Do you believe in fate? Eyes meeting across the room, falling in love at first sight, a predetermined life that will lead you to exactly the person you’re meant to spend your life with? Hopeless romantics will certainly find a place in their hearts for ‘The Extraordinary Journey of the Fakir’, the latest film from director Ken Scott (‘Delivery Man’, ‘Starbuck’) - but there’s more to this story than what’s on the surface.
Ajatashatru “Aja” Lavash Patel (Venkatesh Prabhu AKA Dhanush, ‘Aadukalam’) is a young man living in Mumbai with his mother and a passion for Swedish furniture and magic. When his mum passes away, he discovers his dad is Parisian, and he makes the extraordinary journey to the city of love. Upon arriving in Paris, he fittingly meets and falls for a young American named Marie (Erin Moriarty, ‘Blood Father’, ‘Captain Fantastic’) in an IKEA store, and charms her with a few ‘(500) Days of Summer’ scenarios. Thy agree to meet at the Eiffel Tower the next day, however, with no money left over, Aja is forced to sleep at the IKEA store. When he awakens, he discovers his comfy cupboard is en route to the UK, where he’s captured as a refugee. But can he make it back to Paris to reunite with the love of his life?
Based on the 2013 novel ‘The Extraordinary Journey of the Fakir Who Got Trapped in an Ikea Wardrobe’ by Romain Puertolas, this film carries a few important messages with it. On the surface, it presents an argument for fate, as Aja and Marie’s lives collide then separate, but invariably come back together. There’s something to be said on the power of positivity, with Aja constantly the recipient of good karma in return for his own. But there’s also more serious topics handled like the ongoing refugee issue in Europe, and the underlying racism inherent in the problem.
Don’t let that worry you, though - it’s all presented in a very light, highly entertaining and frequently surreal manner. From Aja’s skills as a fakir (magician) to the two musical numbers, there’s a fantastical quality to the whole film. It’s complemented nicely by the colourful cinematography and effects, bold and stylish designs that embolden the surreality.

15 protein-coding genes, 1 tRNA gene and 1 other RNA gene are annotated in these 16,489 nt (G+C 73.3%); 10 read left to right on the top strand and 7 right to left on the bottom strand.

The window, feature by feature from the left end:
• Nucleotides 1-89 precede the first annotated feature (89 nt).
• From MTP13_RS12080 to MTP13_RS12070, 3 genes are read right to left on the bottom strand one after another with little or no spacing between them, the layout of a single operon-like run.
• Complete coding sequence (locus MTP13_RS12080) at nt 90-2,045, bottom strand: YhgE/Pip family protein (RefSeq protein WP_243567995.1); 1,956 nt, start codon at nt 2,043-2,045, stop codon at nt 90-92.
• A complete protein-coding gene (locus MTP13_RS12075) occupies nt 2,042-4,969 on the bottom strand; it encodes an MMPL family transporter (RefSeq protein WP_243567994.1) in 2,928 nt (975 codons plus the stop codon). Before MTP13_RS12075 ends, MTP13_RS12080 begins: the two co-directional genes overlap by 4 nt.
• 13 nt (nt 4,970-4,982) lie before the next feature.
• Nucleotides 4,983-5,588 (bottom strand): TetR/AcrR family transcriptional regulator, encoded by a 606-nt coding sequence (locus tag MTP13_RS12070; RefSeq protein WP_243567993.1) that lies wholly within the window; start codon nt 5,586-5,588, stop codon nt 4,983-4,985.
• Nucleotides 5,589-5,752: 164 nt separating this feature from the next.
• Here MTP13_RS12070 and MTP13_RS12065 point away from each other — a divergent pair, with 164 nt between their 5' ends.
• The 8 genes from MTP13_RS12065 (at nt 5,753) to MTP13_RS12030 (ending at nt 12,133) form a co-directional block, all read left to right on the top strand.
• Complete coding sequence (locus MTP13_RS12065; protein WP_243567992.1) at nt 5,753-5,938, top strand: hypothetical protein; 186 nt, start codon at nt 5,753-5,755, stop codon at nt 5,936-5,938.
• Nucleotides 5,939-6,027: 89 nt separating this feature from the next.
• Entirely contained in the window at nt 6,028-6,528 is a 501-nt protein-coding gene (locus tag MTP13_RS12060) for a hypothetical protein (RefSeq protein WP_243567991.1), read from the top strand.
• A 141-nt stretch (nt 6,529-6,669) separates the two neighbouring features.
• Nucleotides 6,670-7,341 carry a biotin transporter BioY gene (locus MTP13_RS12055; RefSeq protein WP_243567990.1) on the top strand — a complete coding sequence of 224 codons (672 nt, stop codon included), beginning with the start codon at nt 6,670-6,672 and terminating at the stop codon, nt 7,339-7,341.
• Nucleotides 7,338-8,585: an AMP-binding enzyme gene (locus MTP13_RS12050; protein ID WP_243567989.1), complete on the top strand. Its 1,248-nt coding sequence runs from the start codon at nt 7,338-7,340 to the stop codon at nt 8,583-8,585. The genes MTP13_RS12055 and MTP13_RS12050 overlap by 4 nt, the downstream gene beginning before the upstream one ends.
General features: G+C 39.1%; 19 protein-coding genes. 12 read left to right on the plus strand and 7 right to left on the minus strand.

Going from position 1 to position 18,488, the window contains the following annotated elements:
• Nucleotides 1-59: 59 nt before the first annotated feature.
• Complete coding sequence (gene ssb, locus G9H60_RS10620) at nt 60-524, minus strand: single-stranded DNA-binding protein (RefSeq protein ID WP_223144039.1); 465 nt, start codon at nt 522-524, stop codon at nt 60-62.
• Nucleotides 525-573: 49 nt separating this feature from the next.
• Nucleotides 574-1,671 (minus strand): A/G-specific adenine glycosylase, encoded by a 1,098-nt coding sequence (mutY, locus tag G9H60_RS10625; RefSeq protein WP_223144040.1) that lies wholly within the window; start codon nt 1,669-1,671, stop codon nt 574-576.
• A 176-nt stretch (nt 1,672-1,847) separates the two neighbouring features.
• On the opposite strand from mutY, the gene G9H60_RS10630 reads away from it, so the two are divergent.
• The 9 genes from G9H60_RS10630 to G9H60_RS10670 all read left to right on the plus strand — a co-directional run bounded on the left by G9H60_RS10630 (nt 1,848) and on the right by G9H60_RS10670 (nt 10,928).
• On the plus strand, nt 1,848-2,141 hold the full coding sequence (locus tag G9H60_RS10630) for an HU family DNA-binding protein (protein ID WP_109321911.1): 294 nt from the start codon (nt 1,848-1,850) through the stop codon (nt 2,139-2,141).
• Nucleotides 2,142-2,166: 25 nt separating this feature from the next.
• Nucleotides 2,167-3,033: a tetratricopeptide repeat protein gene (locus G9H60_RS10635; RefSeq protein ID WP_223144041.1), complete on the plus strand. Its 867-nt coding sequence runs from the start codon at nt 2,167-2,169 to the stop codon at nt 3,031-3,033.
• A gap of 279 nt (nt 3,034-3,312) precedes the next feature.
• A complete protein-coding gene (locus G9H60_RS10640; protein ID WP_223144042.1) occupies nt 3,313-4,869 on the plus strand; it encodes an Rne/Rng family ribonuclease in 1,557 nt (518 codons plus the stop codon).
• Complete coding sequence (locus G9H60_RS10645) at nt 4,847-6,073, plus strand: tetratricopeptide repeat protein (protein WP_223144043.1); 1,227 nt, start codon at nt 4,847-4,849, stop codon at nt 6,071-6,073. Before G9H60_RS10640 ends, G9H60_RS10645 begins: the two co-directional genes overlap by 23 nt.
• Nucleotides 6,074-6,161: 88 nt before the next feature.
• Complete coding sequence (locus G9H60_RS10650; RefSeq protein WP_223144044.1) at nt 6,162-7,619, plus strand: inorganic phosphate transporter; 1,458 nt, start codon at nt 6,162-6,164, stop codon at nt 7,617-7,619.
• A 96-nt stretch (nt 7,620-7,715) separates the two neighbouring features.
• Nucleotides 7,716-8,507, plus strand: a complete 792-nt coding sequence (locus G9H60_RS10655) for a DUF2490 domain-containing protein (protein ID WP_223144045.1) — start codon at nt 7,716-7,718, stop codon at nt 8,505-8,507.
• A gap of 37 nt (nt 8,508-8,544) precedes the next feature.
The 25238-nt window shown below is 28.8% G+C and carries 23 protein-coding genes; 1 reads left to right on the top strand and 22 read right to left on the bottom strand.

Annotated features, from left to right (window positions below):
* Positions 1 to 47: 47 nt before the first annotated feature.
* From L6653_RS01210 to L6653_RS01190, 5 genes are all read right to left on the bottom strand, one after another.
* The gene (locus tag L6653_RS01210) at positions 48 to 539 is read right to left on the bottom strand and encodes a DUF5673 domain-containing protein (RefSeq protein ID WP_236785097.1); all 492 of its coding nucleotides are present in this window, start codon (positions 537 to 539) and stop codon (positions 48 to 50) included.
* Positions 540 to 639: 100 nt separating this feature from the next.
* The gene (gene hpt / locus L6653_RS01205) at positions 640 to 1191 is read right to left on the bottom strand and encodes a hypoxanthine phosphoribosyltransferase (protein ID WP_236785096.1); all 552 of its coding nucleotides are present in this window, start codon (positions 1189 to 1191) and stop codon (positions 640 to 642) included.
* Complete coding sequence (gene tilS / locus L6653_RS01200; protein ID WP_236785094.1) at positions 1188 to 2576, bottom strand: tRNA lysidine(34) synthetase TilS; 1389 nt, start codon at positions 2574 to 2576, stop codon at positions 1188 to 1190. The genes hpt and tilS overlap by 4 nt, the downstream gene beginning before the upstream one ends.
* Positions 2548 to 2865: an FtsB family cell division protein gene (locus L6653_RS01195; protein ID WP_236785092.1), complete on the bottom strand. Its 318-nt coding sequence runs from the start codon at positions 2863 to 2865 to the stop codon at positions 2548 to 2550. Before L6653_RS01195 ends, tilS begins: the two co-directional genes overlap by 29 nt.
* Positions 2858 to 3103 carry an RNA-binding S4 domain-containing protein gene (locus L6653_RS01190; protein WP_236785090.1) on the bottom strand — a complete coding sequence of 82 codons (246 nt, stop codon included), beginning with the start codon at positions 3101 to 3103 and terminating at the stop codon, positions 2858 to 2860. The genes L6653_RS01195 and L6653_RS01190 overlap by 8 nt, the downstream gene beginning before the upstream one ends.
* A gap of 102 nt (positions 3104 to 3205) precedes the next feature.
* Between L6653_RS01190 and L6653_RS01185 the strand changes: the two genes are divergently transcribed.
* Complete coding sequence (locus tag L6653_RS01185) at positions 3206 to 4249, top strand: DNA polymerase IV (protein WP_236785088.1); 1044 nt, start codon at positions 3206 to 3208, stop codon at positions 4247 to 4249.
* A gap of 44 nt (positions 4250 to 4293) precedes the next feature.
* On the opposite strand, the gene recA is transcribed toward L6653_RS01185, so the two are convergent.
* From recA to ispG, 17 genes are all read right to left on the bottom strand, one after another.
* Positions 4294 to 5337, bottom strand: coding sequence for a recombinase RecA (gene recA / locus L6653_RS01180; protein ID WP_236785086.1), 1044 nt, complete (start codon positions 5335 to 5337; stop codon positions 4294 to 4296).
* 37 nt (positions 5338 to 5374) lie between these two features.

While lead Dhanush may not be particularly well-known to Western audiences, he's starred in 25 (mainly Tamil) films in the past 15 years. In the role of Aja - his first international film performance - he’s a delight to watch. Dhanush has a huge amount of fun with the character, and brings great positivity and likeability to the role. Aja is a resourceful man who knows how to look after himself, and through his cleverness and wit quickly establishes himself as a loveable character. Playing the younger Aja on screen is Hearty Singh, who may actually steal the entire show - cute and charismatic, he sets up the character as someone with enthusiasm and spunk. Erin Moriarty is a sweet love interest of Aja, and most importantly shares screen time as Marie and Aja’s storylines intertwine. Bérénice Bejo (‘The Artist’, ‘A Knight’s Tale’) is also wonderful as Nelly Marnay, an actress who discovers Aja stowed away in her suitcase. Their friendship is a joyful thing to see flourish on screen.
Dhanush may not be particularly well-known to Western audiences, he's starred in 25 (mainly Tamil) films in the past 15 years. In the role of Aja - his first international film performance - he’s a delight to watch.
What does let ‘Fakir’ down is the film’s second act. Despite running at just over 90 minutes, the act of jumping from country to country does get a little repetitive, and though the eventual payoff is worth the wait, the storyline does begin to feel a little redundant. It doesn’t take the shine off the film though, and even at its most laborious, it’s still a great, big heartwarming ball of fun.
Filled with creative moments, ‘The Extraordinary Journey of the Fakir’ has a fresh story and quirky characters that are both endearing and delightful to spend time with. A romantic comedy with a strong international twist, it’s a beautiful film about the positivity that you can bring to your life if you allow it. Let ‘Fakir’ put a smile on your face.